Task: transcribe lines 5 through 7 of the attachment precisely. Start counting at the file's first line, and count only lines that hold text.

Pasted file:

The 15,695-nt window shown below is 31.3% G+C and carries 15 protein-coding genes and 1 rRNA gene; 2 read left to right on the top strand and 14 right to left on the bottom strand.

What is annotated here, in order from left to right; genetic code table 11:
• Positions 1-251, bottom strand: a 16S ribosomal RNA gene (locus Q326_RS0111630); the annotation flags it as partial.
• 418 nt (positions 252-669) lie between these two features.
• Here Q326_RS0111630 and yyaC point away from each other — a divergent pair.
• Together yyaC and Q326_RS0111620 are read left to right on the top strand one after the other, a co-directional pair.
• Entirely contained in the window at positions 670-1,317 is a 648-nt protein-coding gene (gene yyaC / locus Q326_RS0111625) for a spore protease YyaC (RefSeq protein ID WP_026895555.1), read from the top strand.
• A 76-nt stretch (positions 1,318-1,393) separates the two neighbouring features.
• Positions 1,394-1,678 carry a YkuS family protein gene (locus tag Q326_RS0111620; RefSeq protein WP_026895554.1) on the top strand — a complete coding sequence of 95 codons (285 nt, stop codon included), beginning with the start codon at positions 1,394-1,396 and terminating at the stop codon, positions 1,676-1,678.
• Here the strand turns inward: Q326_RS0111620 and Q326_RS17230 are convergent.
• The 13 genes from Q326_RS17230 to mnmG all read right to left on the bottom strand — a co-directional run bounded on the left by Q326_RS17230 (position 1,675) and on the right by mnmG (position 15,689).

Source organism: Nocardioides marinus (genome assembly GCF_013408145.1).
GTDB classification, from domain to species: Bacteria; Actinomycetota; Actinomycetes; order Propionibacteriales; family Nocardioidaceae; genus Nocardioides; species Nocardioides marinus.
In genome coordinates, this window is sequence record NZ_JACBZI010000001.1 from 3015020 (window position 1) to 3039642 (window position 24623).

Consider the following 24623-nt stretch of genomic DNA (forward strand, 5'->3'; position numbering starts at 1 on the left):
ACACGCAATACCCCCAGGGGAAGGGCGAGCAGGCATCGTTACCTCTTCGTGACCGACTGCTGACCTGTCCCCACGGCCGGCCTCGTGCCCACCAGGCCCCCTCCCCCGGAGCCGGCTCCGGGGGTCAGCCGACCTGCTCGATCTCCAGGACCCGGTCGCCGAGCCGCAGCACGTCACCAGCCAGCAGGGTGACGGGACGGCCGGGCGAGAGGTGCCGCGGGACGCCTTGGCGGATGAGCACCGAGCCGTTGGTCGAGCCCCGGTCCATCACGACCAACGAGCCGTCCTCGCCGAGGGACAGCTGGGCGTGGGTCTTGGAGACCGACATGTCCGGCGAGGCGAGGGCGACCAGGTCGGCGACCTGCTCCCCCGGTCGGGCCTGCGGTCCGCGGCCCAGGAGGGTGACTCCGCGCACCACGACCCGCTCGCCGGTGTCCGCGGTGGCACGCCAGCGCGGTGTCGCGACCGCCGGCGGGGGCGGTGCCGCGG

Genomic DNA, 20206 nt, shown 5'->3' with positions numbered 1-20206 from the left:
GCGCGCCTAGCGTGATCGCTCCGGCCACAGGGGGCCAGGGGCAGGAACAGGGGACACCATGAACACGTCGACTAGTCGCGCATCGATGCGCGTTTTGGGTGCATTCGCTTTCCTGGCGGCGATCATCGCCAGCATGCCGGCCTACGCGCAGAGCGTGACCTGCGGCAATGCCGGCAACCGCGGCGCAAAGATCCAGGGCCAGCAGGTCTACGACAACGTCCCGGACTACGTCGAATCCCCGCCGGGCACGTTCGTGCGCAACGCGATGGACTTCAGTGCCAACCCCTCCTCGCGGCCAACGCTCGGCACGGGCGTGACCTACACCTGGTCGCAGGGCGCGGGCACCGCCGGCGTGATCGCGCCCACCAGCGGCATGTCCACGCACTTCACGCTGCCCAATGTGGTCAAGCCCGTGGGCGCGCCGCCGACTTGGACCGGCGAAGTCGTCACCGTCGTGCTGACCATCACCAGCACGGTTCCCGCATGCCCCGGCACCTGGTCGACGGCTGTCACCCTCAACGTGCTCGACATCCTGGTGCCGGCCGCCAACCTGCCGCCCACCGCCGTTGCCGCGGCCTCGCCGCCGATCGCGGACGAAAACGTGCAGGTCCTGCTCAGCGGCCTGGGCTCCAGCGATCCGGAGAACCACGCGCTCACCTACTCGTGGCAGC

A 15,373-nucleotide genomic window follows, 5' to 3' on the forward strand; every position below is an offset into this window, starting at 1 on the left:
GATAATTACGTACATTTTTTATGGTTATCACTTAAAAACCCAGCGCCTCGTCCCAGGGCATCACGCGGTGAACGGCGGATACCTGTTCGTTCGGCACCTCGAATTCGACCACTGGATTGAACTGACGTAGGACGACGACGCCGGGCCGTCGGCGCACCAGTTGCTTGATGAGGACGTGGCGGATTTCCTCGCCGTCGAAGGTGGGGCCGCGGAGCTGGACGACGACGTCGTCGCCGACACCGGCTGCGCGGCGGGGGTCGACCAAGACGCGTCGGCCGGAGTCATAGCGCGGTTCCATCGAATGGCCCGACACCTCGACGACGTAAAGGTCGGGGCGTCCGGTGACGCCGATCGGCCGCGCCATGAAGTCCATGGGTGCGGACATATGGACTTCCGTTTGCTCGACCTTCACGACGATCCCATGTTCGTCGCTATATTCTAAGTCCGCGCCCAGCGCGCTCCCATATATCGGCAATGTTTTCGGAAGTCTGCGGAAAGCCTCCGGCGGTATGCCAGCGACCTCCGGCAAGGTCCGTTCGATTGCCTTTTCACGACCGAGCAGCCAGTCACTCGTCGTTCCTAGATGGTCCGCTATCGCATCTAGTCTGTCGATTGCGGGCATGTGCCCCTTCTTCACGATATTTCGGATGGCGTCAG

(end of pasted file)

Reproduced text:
• Here Q326_RS0111630 and yyaC point away from each other — a divergent pair.
• Together yyaC and Q326_RS0111620 are read left to right on the top strand one after the other, a co-directional pair.
• Entirely contained in the window at positions 670-1,317 is a 648-nt protein-coding gene (gene yyaC / locus Q326_RS0111625) for a spore protease YyaC (RefSeq protein ID WP_026895555.1), read from the top strand.